We develop an extension of the statistical approach by

In the context of climate change, extreme events such as heat waves can happen more frequently due to the shift of temperature to higher values. More generally, climate change signals alter the probability distribution of many climate variables, with impacts on the frequency of rare events. More frequent and/or more intense extreme events such as heat waves, extreme rainfall or storms have been shown to have critical impacts on human health, human activities and the broader environment. Over the last decade, there has been extensive research on the attribution of extreme weather and climate events to human influence.

In order to model extremes of a physical variable in a statistical
sense, generalized extreme value (GEV) distributions are commonly used.
Attribution analysis requires deriving the probability of an event occurring in the factual world (our world) and in a counterfactual world (without
anthropogenic signal), which can be done from their respective GEV
distributions

Recently,

Here, we overcome two limitations of their approach. First, we extend
the procedure to nonstationary GEV distributions. Second, while only the
stationary parameters and the covariate were constrained by observations in

In Sect.

To present our methodology, we propose implementing an attribution
analysis of the extreme heat wave of July 2019. We focus on France (42–51

The time series of observations of

List of CMIP5 models used in the literature

For climate models, we extract a simulated time series of

We use the summer mean temperature anomaly with respect to period 1961–1990 over Europe as a covariate, noted as

To summarize, we have the following:

The observation

The observation

A total of 26 time series of

A total of 26 time series of

A goal, in attribution, is to find the probability of the realization of the 2019 event, in the factual world (our world) and in the counterfactual world (without human influence). Noting

Classically, for the maximum temperature, the random variable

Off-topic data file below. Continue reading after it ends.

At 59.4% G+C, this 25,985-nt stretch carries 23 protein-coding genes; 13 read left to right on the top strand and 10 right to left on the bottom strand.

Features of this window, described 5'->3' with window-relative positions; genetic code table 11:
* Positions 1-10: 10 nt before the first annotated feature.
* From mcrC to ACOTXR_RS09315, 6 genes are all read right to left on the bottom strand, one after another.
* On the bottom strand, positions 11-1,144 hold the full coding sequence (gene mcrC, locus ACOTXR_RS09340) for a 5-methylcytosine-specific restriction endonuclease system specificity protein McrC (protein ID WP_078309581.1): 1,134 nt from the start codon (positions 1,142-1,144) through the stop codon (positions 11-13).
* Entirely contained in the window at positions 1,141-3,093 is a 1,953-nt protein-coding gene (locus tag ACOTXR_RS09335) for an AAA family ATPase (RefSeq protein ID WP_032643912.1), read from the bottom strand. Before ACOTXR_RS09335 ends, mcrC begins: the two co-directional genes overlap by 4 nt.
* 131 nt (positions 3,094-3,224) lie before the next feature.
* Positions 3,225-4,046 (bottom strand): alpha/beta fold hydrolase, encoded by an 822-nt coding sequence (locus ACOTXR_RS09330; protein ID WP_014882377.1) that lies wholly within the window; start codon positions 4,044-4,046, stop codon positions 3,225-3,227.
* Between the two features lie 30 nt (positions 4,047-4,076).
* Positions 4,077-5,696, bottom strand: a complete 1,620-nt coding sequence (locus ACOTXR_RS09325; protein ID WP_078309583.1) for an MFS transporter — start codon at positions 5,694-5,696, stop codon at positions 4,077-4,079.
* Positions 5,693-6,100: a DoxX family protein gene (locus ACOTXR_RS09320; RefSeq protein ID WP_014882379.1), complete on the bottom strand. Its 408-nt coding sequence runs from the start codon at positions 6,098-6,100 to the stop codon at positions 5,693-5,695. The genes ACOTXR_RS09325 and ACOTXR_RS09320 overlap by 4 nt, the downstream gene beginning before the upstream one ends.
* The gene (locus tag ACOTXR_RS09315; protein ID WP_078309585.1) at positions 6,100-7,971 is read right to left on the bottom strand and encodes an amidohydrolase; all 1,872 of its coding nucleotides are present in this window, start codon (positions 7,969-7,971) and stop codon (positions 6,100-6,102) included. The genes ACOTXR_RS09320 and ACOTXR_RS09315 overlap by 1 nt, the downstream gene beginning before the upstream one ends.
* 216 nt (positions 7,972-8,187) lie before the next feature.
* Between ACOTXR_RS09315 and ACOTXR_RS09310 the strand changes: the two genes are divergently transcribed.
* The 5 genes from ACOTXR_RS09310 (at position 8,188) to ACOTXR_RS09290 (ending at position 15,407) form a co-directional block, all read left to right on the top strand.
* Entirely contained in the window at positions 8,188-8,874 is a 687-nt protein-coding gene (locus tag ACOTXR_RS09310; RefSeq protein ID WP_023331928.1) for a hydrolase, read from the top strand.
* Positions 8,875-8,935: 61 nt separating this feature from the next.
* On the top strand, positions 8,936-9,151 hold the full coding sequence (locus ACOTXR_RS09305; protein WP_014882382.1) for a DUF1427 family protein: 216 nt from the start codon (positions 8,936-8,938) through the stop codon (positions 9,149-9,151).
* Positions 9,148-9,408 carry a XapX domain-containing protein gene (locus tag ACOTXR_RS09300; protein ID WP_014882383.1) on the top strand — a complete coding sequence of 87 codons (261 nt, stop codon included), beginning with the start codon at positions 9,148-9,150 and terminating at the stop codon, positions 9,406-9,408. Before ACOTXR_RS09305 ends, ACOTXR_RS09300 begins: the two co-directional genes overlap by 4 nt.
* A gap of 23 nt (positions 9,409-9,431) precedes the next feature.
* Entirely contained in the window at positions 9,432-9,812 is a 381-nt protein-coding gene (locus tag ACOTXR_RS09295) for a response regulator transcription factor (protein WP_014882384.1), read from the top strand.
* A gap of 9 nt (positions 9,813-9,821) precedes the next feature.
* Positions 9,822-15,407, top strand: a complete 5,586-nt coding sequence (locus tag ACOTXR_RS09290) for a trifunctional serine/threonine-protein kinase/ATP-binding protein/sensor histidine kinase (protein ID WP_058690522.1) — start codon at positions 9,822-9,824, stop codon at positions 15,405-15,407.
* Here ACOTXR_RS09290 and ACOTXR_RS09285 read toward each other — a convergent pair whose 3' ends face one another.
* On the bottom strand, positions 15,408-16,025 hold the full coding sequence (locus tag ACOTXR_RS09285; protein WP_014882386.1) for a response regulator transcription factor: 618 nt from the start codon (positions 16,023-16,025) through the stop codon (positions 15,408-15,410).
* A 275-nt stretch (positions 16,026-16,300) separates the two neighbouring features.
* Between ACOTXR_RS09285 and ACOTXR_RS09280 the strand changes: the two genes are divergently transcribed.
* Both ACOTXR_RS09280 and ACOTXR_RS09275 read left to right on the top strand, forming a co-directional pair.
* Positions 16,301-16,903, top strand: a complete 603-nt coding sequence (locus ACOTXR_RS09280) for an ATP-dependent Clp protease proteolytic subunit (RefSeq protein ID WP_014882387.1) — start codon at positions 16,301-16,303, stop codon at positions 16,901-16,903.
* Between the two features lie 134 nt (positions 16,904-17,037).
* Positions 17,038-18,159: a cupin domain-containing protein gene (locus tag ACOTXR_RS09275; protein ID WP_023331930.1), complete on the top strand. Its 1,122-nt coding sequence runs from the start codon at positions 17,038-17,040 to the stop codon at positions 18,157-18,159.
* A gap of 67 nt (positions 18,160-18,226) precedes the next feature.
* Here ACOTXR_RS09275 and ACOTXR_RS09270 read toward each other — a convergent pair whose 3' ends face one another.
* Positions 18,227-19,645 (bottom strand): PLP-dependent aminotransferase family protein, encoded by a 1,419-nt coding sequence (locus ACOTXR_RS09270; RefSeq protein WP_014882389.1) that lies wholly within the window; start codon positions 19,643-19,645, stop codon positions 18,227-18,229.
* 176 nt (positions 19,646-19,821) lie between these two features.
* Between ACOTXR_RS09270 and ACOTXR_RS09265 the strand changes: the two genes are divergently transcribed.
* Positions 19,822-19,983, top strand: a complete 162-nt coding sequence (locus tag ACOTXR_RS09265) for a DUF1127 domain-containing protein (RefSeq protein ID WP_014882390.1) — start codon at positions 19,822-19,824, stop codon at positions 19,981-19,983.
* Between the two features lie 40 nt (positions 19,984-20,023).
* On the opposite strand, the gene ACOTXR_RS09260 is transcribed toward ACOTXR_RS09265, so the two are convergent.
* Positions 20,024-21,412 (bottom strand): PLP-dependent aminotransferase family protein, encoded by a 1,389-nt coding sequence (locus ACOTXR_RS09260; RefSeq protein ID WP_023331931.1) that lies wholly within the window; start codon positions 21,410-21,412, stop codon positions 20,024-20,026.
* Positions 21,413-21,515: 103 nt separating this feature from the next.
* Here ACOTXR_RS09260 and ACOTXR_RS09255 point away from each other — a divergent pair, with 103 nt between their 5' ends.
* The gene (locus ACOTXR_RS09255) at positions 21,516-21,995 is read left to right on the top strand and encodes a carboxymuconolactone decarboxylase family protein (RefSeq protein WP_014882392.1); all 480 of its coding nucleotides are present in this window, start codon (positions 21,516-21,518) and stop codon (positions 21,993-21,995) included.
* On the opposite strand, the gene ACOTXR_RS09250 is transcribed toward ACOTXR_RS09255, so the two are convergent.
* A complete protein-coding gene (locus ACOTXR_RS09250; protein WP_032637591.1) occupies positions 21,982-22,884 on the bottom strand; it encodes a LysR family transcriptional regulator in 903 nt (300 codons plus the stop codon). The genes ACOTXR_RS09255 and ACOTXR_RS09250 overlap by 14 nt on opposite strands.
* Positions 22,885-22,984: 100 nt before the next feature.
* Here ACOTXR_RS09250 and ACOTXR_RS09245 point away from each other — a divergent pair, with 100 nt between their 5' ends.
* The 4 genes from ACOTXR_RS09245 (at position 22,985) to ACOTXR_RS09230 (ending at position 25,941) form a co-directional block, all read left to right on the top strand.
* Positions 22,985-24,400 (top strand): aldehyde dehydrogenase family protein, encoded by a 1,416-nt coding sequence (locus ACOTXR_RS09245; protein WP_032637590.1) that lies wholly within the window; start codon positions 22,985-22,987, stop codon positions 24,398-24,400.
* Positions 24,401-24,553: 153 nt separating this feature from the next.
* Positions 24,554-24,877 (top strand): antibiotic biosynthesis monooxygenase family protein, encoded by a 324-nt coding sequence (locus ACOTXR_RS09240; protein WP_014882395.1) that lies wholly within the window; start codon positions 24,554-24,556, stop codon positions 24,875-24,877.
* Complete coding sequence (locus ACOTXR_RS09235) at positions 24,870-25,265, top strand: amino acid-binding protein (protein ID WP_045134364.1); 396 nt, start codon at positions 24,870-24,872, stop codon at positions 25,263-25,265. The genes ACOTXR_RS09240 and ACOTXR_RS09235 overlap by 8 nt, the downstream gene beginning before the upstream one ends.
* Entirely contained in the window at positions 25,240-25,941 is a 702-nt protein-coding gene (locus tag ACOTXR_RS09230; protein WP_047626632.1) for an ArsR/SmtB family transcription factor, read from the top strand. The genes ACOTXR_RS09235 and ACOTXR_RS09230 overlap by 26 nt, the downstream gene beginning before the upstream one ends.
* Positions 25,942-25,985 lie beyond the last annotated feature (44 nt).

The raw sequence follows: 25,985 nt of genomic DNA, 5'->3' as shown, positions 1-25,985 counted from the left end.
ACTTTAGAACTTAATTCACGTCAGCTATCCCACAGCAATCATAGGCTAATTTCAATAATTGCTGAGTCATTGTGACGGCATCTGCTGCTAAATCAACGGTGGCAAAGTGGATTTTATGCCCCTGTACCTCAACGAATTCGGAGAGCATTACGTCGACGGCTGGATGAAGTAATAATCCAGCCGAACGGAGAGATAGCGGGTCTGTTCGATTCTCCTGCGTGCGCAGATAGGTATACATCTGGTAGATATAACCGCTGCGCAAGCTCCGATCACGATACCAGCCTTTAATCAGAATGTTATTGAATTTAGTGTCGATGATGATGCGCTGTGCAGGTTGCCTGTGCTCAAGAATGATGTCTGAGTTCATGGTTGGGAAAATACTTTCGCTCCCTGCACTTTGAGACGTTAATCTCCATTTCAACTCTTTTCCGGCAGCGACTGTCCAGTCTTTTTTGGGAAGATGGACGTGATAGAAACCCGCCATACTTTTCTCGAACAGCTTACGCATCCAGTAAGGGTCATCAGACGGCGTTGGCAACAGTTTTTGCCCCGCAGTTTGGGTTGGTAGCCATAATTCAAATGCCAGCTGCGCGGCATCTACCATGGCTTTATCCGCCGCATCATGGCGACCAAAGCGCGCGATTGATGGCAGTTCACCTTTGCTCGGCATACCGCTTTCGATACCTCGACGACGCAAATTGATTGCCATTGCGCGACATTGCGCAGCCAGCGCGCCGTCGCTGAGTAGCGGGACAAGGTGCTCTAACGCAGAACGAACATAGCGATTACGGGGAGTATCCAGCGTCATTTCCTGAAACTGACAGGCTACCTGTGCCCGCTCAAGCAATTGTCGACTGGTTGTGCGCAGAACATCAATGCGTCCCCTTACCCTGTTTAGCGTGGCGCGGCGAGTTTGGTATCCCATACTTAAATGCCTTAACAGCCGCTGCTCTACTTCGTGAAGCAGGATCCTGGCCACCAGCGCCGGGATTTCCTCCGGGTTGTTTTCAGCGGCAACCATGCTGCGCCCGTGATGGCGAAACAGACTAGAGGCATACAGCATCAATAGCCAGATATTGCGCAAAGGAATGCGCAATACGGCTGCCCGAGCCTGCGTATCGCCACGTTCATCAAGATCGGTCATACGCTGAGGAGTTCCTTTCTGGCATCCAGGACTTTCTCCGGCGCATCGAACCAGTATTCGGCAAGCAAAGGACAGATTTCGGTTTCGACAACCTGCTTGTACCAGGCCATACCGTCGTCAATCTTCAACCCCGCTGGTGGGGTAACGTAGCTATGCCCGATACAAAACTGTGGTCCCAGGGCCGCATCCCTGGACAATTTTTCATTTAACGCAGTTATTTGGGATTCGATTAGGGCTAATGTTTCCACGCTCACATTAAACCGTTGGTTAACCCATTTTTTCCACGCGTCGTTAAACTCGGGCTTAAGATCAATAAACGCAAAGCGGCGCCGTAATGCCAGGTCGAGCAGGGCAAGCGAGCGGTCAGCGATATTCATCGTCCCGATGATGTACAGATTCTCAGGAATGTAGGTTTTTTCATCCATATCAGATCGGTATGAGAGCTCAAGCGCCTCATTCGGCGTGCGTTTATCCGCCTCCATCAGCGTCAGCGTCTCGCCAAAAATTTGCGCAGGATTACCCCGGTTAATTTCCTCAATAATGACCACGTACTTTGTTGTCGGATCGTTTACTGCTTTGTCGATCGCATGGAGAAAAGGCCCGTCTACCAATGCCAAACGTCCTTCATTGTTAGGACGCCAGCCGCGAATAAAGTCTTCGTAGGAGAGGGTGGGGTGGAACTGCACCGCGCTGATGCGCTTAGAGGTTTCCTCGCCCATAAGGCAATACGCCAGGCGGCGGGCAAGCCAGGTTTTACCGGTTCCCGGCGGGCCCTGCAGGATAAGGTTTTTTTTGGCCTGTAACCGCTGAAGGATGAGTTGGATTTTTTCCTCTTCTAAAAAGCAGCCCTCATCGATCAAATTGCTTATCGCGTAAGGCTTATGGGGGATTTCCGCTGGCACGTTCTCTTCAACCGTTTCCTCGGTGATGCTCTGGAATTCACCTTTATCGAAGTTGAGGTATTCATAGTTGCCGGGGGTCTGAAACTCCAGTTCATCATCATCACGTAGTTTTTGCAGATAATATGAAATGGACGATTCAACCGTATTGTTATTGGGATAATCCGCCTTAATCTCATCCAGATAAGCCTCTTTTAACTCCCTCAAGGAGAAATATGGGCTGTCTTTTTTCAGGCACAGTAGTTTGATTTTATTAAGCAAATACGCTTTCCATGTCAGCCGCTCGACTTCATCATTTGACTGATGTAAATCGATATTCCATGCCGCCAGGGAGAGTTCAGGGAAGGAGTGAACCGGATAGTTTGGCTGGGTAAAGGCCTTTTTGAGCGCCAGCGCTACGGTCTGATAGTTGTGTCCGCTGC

In the literature, the covariate

Our goal is to infer the probability distribution of

Here, we estimate the covariate

We have represented, in Fig. S1, the two covariates and their respective uncertainty for three climate models. We can see different behaviors, with the model MIROC–ESM–CHEM increasing to

This procedure (decomposition and perturbed realizations) is applied to each of the 26 realizations

We start by defining four submodels of
Eq. (

Tree representing the likelihood ratio test (LRT) performed in
Sect.

The parameters of all GEV model are fitted from the realizations of

Results of likelihood ratio test (LRT) to find which GEV model can be used for each CMIP5 model (

Results of our GEV model selection procedure are shown in Fig.

First, all models agree with the consideration that

Overall, these results suggest that we have to take into account a nonstationarity in the trend and in the scale or the shape. Because the MLE can swap information between the scale and the shape, and a small error of
estimation in the shape can have a big impact on the fit, we choose to select
the model

At this stage, we have

The goal is to synthesize our 26 distributions of

The effect of the multimodel synthesis is shown in Fig.

So, with this approach, we obtain a good candidate

To derive the posterior of

The posterior of

The last step is to draw from the posterior of the Eq. (

Finally, we obtain set of nonstationary parameters of a GEV distribution from a multimodel synthesis. It is fully constrained via Bayesian techniques. We have a synthetic description of the variable

Once the parameters of the GEV distributions have been inferred, we can compute the cumulative distribution function at any time

In the literature

First, the main argument assumes that

GEV parameters

In this section, we discuss the effect of the Bayesian constraint on GEV model parameters. The multimodel parameters and their confidence intervals are summarized in Fig.

For the location parameter

For the scale parameter in the factual world (Fig.

Figure

We have represented, in Fig.